Pollination services from field-scale agricultural diversification may be context-dependent
Agriculture Ecosystems & Environment
Diversification of field edges is widely used as a strategy to augment pollinator populations and, in turn, supplement crop pollination needs. Hedgerow plantings, a commonly applied field-scale diversification technique, have been shown to increase wild bee richness within edges and into crop fields; however, their effects on pollination services in mass-flowering, pollinator-dependent crops typical of large-scale commercial monocultures are less well-known. We evaluated the indirect contribution of hedgerows to sunflower (Helianthus annuus) seed set vis-a-vis wild bee abundance and the interaction between wild bees and managed honey bee pollinators. Although wild bee species richness and the interaction between wild and managed pollinators were significantly associated with augmented seed set, these factors were unrelated to whether a hedgerow was present. The pollinator species foraging within crop fields differed significantly from those found within adjacent hedgerows and bare or weedy field edges, with hedgerows supporting higher species richness than crop fields or unenhanced edges. However, in an independent data set, greater numbers of sunflower-pollinating bees were found in hedgerows than in control edges. Hedgerows may therefore help these crop-pollinating species persist in the landscape. Our findings suggest that hedgerows may not always simultaneously achieve crop pollination and wild bee conservation goals; instead, the benefits of hedgerows may be crop- and region-specific. We recommend evaluation of hedgerow benefits in a variety of crop and landscape contexts to improve their ability to meet ecosystem-service provisioning needs. (C) 2015 Elsevier B.V. All rights reserved.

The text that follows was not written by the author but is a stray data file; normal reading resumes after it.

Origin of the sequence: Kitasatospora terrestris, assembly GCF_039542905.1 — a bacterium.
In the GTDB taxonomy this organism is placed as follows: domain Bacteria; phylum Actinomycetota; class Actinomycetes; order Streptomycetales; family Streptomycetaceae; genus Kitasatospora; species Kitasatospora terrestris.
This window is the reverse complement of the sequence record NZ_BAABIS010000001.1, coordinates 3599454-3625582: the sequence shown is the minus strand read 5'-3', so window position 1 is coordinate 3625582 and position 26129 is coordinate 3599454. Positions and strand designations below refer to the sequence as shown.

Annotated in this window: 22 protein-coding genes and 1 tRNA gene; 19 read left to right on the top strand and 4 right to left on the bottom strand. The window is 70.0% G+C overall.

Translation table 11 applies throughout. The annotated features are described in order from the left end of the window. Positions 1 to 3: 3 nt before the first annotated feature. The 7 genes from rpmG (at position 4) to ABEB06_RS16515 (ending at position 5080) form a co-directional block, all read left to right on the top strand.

Author(s): Sardinas, HS; Kremen, C
Journal: Agriculture Ecosystems & Environment